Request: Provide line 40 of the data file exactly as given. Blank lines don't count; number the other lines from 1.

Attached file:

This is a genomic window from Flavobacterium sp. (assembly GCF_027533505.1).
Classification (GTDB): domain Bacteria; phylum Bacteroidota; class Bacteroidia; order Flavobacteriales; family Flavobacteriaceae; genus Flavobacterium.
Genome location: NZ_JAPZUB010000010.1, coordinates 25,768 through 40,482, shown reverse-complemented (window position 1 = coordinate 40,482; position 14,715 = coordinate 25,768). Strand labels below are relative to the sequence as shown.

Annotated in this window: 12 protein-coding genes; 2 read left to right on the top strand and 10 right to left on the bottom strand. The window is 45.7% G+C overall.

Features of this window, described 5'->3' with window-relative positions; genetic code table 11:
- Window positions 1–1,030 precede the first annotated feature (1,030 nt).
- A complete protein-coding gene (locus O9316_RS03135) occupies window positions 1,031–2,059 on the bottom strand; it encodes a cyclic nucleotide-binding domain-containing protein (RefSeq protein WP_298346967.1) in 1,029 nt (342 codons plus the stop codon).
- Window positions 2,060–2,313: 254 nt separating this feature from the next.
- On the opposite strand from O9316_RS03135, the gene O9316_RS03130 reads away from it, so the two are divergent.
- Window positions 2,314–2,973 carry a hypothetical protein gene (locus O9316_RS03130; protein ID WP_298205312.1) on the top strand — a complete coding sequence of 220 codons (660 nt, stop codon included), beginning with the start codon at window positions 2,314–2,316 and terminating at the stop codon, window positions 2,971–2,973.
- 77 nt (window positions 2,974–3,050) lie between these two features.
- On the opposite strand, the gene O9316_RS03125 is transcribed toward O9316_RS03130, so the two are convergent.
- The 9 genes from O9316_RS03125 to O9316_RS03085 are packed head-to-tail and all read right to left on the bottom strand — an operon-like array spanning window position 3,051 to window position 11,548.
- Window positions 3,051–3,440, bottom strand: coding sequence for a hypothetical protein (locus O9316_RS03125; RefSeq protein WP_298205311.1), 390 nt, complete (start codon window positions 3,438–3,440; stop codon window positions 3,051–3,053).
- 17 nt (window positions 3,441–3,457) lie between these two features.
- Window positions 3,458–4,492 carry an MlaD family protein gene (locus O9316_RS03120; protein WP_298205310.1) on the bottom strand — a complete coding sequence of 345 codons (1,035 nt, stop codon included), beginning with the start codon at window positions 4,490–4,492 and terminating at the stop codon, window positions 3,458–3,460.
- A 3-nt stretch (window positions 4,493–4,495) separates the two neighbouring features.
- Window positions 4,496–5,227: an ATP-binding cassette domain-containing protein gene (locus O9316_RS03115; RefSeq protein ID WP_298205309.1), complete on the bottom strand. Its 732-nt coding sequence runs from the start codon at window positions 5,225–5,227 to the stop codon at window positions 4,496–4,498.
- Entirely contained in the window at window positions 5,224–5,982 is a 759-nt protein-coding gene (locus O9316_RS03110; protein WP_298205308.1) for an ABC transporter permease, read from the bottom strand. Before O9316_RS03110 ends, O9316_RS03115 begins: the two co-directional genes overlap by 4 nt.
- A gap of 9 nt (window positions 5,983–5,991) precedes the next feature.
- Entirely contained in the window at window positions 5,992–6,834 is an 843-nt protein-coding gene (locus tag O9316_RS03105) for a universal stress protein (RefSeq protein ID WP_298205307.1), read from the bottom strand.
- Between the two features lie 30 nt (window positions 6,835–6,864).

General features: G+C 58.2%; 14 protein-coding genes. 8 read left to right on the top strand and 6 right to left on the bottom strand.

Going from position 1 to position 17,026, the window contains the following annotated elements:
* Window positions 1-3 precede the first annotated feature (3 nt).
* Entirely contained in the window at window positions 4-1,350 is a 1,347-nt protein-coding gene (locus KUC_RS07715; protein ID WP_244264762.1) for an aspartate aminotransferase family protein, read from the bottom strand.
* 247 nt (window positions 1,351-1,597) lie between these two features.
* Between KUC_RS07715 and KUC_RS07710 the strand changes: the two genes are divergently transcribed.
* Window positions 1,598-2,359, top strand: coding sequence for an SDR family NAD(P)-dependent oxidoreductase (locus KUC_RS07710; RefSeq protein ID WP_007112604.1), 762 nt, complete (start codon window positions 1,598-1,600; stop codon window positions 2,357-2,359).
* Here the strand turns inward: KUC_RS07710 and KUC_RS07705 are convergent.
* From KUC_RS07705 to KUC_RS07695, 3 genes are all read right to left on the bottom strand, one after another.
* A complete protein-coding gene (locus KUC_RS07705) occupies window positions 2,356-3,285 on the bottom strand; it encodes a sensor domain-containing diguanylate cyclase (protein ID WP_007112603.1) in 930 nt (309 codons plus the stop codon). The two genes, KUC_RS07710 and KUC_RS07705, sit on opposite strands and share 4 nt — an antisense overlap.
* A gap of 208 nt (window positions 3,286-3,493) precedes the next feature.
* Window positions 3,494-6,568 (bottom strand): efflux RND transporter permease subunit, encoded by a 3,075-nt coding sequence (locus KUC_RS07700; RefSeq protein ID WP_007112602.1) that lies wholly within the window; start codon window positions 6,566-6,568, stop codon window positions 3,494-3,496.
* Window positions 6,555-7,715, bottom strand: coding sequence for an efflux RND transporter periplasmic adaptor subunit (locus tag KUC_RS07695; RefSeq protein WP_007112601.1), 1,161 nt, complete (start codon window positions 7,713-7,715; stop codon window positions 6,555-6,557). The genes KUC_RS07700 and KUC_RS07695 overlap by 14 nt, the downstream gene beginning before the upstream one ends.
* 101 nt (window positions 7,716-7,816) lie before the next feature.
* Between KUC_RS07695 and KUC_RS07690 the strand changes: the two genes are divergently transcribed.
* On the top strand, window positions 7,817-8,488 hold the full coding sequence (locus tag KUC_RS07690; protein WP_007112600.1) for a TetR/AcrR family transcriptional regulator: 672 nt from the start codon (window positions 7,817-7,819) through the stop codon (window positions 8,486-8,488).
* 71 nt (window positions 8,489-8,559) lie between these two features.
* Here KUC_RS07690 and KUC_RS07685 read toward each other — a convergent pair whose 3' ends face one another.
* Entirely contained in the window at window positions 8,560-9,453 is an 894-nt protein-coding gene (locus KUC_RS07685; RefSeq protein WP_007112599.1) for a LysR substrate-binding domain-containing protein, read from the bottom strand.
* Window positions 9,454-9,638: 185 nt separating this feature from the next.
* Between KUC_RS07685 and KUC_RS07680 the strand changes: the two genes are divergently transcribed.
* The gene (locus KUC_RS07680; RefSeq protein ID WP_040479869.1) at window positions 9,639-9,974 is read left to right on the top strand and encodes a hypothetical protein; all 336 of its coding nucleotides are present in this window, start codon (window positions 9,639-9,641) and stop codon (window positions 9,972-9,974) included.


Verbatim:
* Here KUC_RS07690 and KUC_RS07685 read toward each other — a convergent pair whose 3' ends face one another.